WASHINGTON — Mitt Romney said on Tuesday the United States must overhaul its foreign aid program by linking its tens of billions of dollars in assistance to rules that would force many developing countries to change their trade and economic policies.
The Republican presidential candidate said such changes are needed to foster political reforms in the Middle East, where four Americans were recently killed at a US consulate in Libya.
Romney’s speech, delivered at former president Bill Clinton’s Global Initiative, jump-started a busy day for the presidential candidates in New York City.
Obama also spoke at the conference, a few hours after delivering a major address to the United Nations General Assembly.
In addition, Romney and Obama both appeared on NBC as part of the network’s “Education Nation” series.
In the address at the Clinton conference, Romney outlined his plans to transform the foreign aid system. Labeling the plan a “Prosperity Pact,’’ Romney said it would solicit information from the private sector to identify barriers to investment, trade, and entrepreneurialism in developing nations.
These nations would receive US aid in exchange for removing those barriers and opening up their markets to US investment and trade.
“Too often our passion for charity is tempered by our sense that our aid is not always effective,” Romney said.
“We see stories of cases where American aid has been diverted to corrupt governments. We wonder why years of aid and relief seem never to extinguish the hardship, why the suffering persists decade after decade.”
The United States is the world’s largest donor, contributing about $53 billion in foreign assistance in fiscal year 2010, according to the United States Agency for International Development.
Of that, $38 billion was in economic assistance and $15 billion in military assistance.
About 9 percent of the funding went to countries in the Middle East.
“I am often asked why, and what can we do to lead the Middle East to stability, to ease the suffering and the anger and the hate,” Romney said. “Religious extremism is certainly part of the problem. But that’s not the whole story.”
He described a region that is filled with young people who are jobless, frustrated, and now able to use technology to mobilize.
“Idle, humiliated by poverty, and crushed by government corruption, their frustration and anger grows,” Romney said.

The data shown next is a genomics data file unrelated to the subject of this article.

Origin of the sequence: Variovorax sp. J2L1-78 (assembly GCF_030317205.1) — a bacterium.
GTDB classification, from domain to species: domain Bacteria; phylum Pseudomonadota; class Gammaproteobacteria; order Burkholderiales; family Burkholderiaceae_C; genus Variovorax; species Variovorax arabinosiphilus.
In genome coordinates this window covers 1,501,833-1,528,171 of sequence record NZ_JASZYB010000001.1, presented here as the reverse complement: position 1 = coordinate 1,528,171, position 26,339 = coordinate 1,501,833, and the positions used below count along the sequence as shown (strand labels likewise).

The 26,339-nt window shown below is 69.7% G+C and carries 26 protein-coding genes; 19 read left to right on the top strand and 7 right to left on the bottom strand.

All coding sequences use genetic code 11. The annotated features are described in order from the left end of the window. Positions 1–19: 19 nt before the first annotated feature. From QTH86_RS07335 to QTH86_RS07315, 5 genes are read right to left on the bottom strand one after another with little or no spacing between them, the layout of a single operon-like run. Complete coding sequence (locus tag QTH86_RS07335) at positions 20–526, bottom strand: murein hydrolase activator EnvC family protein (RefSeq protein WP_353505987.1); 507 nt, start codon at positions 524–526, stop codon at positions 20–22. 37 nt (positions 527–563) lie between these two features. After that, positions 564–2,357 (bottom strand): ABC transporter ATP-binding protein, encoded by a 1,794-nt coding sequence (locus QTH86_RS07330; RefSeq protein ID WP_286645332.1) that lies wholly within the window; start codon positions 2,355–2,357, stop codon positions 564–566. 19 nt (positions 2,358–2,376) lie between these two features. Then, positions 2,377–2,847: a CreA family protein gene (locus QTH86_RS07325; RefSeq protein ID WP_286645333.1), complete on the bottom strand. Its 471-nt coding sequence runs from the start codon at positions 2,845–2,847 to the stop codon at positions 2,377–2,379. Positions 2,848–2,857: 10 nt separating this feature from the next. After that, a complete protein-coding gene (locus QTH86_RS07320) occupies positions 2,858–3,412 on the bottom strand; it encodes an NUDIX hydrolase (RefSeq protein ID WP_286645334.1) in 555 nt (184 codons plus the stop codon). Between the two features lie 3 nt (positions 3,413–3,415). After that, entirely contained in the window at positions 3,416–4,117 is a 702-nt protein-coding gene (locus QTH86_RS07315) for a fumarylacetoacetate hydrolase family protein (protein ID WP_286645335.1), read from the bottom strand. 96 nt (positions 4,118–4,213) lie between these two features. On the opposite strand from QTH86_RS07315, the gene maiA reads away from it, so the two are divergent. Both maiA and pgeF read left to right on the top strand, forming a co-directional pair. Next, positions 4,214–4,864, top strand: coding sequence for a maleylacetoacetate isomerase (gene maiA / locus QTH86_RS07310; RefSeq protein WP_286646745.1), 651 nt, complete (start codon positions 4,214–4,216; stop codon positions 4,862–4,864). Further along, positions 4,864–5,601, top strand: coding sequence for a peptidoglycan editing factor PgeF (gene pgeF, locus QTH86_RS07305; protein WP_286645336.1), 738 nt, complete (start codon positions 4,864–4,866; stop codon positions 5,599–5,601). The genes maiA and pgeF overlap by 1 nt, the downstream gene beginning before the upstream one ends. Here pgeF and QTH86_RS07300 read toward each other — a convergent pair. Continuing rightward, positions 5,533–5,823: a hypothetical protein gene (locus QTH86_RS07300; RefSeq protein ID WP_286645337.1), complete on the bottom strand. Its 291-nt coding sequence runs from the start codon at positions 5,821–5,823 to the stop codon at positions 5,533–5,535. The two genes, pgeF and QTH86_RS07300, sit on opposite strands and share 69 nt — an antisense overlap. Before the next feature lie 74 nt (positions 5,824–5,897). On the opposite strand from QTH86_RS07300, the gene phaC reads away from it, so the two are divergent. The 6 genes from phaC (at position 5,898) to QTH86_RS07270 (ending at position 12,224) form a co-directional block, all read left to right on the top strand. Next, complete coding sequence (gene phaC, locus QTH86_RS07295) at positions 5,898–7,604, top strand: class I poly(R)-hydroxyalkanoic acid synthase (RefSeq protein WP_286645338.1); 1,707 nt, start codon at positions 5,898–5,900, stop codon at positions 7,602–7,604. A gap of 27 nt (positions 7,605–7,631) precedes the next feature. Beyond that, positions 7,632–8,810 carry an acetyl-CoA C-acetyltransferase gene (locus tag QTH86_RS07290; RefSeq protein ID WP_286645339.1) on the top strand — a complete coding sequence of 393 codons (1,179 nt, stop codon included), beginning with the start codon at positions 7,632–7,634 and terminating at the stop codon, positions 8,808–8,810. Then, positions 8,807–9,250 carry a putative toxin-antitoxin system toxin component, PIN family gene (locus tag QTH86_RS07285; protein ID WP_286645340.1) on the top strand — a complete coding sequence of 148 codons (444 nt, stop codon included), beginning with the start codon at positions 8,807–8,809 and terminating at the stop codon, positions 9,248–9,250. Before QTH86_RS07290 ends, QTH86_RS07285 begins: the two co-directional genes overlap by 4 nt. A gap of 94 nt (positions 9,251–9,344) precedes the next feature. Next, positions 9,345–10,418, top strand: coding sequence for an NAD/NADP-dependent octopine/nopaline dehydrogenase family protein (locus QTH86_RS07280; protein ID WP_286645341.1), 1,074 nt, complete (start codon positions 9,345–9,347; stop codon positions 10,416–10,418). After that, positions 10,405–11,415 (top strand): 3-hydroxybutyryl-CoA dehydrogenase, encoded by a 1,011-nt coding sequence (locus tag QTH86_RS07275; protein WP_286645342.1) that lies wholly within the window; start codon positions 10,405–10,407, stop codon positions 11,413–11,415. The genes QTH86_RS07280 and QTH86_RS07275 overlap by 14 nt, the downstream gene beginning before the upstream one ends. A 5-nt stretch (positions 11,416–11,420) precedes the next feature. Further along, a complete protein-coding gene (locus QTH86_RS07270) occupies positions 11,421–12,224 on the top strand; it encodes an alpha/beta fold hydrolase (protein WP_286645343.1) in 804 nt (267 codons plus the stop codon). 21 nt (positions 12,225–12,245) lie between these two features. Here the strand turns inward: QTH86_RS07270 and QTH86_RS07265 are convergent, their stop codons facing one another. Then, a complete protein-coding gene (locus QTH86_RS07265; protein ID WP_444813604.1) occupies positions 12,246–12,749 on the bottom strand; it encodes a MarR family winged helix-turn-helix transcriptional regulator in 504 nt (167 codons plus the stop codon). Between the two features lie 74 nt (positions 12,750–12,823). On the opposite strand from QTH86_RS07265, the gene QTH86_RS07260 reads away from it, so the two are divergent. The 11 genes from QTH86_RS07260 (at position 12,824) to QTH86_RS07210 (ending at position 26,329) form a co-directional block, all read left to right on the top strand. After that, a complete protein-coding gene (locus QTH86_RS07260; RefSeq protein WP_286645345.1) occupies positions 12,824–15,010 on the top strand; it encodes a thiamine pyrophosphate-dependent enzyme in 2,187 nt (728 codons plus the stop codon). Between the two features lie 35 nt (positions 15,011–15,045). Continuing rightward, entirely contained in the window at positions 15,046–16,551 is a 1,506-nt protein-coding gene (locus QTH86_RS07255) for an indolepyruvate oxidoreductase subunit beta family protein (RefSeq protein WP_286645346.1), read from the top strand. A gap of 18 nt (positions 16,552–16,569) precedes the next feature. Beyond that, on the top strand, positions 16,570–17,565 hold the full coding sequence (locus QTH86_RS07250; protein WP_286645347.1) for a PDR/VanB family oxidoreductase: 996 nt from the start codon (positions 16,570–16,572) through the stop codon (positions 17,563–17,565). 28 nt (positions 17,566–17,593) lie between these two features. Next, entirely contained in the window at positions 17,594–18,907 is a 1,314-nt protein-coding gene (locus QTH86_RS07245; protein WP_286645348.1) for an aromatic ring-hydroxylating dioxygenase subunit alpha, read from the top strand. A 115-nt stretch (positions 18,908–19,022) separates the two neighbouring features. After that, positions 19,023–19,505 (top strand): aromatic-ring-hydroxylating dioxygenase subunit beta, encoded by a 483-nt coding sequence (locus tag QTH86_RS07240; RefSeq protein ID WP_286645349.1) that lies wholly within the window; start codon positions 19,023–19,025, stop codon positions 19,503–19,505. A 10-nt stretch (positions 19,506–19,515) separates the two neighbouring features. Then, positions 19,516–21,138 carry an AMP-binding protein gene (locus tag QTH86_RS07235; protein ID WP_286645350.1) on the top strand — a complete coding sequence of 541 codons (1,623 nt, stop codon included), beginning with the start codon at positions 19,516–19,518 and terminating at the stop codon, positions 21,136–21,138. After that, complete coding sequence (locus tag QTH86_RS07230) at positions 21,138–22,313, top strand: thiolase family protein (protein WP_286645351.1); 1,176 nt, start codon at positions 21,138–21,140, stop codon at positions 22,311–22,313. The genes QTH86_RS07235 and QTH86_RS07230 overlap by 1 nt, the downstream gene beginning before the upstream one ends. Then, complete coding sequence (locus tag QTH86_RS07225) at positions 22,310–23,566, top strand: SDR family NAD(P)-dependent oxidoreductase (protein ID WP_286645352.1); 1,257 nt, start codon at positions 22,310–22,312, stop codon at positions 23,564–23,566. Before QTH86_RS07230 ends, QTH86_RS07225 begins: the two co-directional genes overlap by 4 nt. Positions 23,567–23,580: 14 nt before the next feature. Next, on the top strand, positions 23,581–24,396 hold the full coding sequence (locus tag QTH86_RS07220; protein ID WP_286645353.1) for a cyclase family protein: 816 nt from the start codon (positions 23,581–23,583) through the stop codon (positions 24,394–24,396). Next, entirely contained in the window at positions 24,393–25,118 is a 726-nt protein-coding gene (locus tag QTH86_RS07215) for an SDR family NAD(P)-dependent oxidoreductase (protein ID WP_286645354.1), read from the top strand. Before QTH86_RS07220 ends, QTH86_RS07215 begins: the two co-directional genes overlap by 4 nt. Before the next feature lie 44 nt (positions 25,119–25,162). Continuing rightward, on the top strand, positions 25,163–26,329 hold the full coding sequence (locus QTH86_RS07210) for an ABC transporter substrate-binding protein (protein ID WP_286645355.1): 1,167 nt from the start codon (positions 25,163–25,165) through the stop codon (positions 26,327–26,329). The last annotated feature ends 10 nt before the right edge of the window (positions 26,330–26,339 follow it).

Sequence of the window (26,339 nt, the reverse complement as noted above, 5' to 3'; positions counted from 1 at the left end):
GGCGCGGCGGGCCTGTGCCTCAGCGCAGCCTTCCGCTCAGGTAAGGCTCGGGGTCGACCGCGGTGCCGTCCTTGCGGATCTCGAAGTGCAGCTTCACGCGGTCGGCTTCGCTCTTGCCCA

“Work,” he said. “That must be at the heart of our effort to help people build economies that can create jobs for people, young and old alike.
“Work builds self-esteem. It transforms minds from fantasy and fanaticism to reality and grounding. Work will not long tolerate corruption nor quietly endure the brazen theft by government of the product of hard-working men and women.”
Romney had been introduced by Clinton, who praised the Republican nominee for his support of the national service program AmeriCorps and of City Year, the Boston-based program.
“If there’s one thing we’ve learned this election season, it’s that a few words from Bill Clinton can do any man a lot of good,” Romney said, to widespread laughter and applause.
Clinton’s speech at the Democratic National Convention has been credited with boosting voters’ perceptions of Obama.
In his speech at the conference, the president focused on human trafficking, which he equated with “modern slavery.’’
More than 20 million people worldwide are considered victims of trafficking, from young girls conscripted into prostitution to workers who are barred from leaving their low-pay, high-workload jobs.
‘‘It is barbaric and it is evil and it has no place in a civilized world,’’ Obama said.
To combat its spread, Obama said, he issued an executive order that expanded rules against trafficking to all federal contractors and subcontractors, including overseas work.
The White House also said that it would offer more training on the crime to judges, prosecutors, and police in the United States.